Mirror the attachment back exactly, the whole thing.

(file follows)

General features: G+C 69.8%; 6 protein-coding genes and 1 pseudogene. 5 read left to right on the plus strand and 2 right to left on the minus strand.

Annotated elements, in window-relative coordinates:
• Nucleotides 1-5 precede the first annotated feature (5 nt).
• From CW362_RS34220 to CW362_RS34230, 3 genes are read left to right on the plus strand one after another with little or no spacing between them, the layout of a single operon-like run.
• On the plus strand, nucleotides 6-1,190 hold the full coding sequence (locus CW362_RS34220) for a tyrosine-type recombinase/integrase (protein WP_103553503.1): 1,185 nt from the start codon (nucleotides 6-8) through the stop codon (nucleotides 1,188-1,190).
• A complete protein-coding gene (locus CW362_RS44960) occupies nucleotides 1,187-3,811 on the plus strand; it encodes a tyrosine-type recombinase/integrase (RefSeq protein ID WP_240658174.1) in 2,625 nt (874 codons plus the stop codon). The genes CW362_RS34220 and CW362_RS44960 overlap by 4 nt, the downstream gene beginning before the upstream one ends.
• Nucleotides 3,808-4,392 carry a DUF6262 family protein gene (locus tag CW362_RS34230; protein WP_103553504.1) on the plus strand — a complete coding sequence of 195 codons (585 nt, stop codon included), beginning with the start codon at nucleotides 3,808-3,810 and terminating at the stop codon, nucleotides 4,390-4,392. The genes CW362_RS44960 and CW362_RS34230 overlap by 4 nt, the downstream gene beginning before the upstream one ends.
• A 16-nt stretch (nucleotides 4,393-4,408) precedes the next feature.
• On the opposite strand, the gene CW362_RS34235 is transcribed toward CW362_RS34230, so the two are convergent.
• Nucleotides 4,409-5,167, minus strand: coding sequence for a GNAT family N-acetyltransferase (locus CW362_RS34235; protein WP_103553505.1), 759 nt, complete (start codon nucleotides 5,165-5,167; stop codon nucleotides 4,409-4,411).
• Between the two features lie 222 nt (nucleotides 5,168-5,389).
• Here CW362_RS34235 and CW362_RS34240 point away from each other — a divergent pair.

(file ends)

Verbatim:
General features: G+C 69.8%; 6 protein-coding genes and 1 pseudogene. 5 read left to right on the plus strand and 2 right to left on the minus strand.

Annotated elements, in window-relative coordinates:
• Nucleotides 1-5 precede the first annotated feature (5 nt).
• From CW362_RS34220 to CW362_RS34230, 3 genes are read left to right on the plus strand one after another with little or no spacing between them, the layout of a single operon-like run.
• On the plus strand, nucleotides 6-1,190 hold the full coding sequence (locus CW362_RS34220) for a tyrosine-type recombinase/integrase (protein WP_103553503.1): 1,185 nt from the start codon (nucleotides 6-8) through the stop codon (nucleotides 1,188-1,190).
• A complete protein-coding gene (locus CW362_RS44960) occupies nucleotides 1,187-3,811 on the plus strand; it encodes a tyrosine-type recombinase/integrase (RefSeq protein ID WP_240658174.1) in 2,625 nt (874 codons plus the stop codon). The genes CW362_RS34220 and CW362_RS44960 overlap by 4 nt, the downstream gene beginning before the upstream one ends.
• Nucleotides 3,808-4,392 carry a DUF6262 family protein gene (locus tag CW362_RS34230; protein WP_103553504.1) on the plus strand — a complete coding sequence of 195 codons (585 nt, stop codon included), beginning with the start codon at nucleotides 3,808-3,810 and terminating at the stop codon, nucleotides 4,390-4,392. The genes CW362_RS44960 and CW362_RS34230 overlap by 4 nt, the downstream gene beginning before the upstream one ends.
• A 16-nt stretch (nucleotides 4,393-4,408) precedes the next feature.
• On the opposite strand, the gene CW362_RS34235 is transcribed toward CW362_RS34230, so the two are convergent.
• Nucleotides 4,409-5,167, minus strand: coding sequence for a GNAT family N-acetyltransferase (locus CW362_RS34235; protein WP_103553505.1), 759 nt, complete (start codon nucleotides 5,165-5,167; stop codon nucleotides 4,409-4,411).
• Between the two features lie 222 nt (nucleotides 5,168-5,389).
• Here CW362_RS34235 and CW362_RS34240 point away from each other — a divergent pair.